Devil in A Woodpile Shows
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About Devil in A Woodpile
Devil In A Woodpile has been playing acoustic blues and ragtime in Chicago for the last 10 years.
Rick Sherry and Tom Ray started playing together in the early 90s as members of the Jake LaBotz trio. When Jake skipped town and the duo had some gigs to fill, a new band was born. Rick and Tom called on Delta blues legend David “Honeyboy” Edwards to fill the guitar void. To give Honeyboy a rest in between sets, the Rick and Tom played as Devil in a Woodpile, working up a set of harp-and-bass country blues tunes, combined with banjo-uke and jug rags composed by Tom.
After adding Paul K. on guitar, the new trio started looking for a venue. Rick and Tom stumbled upon the Hideout, tucked away in an industrial neighborhood of Chicago. The club’s new owners had just finished laying down the floor tiles and invited the two in for a cold one. One of the owners, Tim Tuten, expressed excitement upon seeing Rick’s hat; it displayed an insignia for the band the Bottle Rockets. Tim loved the band and asked, “You guys dig the Bottle Rockets?” Rick pointed to Tom and replied, “ Don’t you know who this dude is?” Tom Ray had actually quit the band that very day, and in no time Tom and Rick had themselves a gig. The Hideout had yet to become the music venue it is today, but Tim hired them to play the next Tuesday night, unplugged, in the front room on the floor by the bar. In that moment, a new Chicago music room was born and a long tradition was kicked off: Devil in a Woodpile has held court at the Hideout on Tuesday evenings since.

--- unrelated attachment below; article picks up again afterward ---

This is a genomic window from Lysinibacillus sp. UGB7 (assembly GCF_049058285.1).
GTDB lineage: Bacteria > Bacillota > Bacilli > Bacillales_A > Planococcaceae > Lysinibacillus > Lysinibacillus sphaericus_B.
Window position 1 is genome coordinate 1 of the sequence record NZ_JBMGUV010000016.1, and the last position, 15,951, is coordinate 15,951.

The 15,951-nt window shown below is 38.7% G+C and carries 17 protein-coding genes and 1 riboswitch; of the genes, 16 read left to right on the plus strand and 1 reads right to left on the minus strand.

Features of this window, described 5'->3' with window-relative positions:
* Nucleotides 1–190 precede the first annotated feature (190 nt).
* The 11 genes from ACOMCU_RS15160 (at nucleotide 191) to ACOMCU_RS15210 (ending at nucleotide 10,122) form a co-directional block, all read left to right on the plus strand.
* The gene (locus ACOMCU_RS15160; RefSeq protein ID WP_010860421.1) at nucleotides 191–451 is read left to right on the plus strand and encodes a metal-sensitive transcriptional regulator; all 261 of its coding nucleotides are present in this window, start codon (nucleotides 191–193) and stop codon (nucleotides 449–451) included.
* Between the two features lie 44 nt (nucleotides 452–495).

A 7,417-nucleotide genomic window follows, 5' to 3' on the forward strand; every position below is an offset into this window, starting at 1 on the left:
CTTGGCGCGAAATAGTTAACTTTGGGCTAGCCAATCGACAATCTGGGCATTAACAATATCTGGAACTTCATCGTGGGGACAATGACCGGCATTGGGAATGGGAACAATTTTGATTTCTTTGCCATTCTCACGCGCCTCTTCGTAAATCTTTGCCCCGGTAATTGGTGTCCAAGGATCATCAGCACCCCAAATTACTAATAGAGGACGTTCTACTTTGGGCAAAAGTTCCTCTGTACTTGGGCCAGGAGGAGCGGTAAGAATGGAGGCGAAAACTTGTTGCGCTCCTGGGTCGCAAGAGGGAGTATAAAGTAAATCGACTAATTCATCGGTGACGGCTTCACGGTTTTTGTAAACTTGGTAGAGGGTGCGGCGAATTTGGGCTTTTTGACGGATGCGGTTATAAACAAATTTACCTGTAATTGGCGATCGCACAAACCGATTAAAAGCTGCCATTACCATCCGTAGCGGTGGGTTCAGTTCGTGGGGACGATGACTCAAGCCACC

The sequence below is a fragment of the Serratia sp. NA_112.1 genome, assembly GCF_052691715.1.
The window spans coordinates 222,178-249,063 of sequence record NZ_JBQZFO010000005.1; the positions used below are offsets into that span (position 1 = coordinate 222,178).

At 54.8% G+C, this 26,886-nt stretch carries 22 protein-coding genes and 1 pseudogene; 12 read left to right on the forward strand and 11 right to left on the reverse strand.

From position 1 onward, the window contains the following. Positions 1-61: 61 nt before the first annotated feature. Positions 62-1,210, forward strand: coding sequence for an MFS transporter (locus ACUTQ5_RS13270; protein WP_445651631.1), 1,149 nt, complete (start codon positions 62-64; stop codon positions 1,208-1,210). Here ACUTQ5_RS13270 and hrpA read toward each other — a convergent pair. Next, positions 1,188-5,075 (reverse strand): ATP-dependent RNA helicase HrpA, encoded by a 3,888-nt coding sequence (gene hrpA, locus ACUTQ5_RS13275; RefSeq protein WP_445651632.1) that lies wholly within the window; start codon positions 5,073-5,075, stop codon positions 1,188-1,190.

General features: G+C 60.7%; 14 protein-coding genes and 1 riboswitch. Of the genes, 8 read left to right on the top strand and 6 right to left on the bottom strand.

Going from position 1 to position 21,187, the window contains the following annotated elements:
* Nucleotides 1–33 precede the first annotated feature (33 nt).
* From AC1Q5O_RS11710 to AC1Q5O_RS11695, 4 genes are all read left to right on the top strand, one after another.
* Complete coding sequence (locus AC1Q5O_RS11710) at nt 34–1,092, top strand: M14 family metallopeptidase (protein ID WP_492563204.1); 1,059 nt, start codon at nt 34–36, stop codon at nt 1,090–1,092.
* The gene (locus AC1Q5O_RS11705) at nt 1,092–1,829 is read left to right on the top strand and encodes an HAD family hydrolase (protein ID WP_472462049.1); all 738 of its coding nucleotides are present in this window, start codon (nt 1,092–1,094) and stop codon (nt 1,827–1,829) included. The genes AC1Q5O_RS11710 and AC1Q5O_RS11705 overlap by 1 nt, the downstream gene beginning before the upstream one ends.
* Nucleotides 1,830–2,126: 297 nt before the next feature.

After word got around about the band, the bar and Tuesday nights, Bloodshot Records’ Rob Miller showed interest, signed them, and launched Devil in a Woodpile onto the alt-country highway. Their self-titled debut was released in 1998, followed by “Division Street” in 2000. Devil in a Woodpile has played extensively in the Chicago area and has toured with Son Volt. Most recently, in 2003, the band got a shot in the arm with the addition of finger-style guitar savant Joel Paterson.
Devil in a Woodpile is still pushin’ it every Tuesday night at the Hideout (www.hideoutchicago.com). Every week they rock a crowded bar with no mikes and no amps, transforming the indie music venue into a modern-day barrelhouse.
Rick Cookin’ Sherry sings, plays harmonica, washboard, clarinet, and blows the jug. He started playing in Chicago with the Bucktown Barbeque Boys, Maxwell Street Jimmie Davis, and Jake LaBotz. He often accompanies Delta blues legend David “Honeyboy” Edwards. He has recorded with The Pine Valley Cosmonauts, Eric Noden, Yoko Noge, and Frank Morey.
Tom Ray started slappin’ the bass on the streets of New Orleans with Augie’s Big Mess Blues Band. Since moving to Chicago, Tom has been a member of Poi Dog Pondering, The Bottle Rockets and The Waco Brothers. He is presently playing with Neko Case and is a regular member of the Blue Man Group band.
Joel Paterson originally hails from Madison, Wisconsin. He moved to Chicago in 1998 and is now one of the busiest guitar players in town. Along with his Devil duties he plays with The Joel Paterson Blues Roundup, Kelly Hogan’s Wooden Leg, The Wabash Jug Band and Steve Dawson. Joel also handles the Travis pickin’ and pedal steel chair in Scott Ligon’s new honky-tonk band, The Western Elstons. His Blues Roundup frequently plays at Buddy Guy’s Legends and has just released a new CD entitled “Go Lightnin'” on Meantone Records & Tapes. The disc showcases Joel’s brand of electric country blues and features Rick Sherry on a few tracks.
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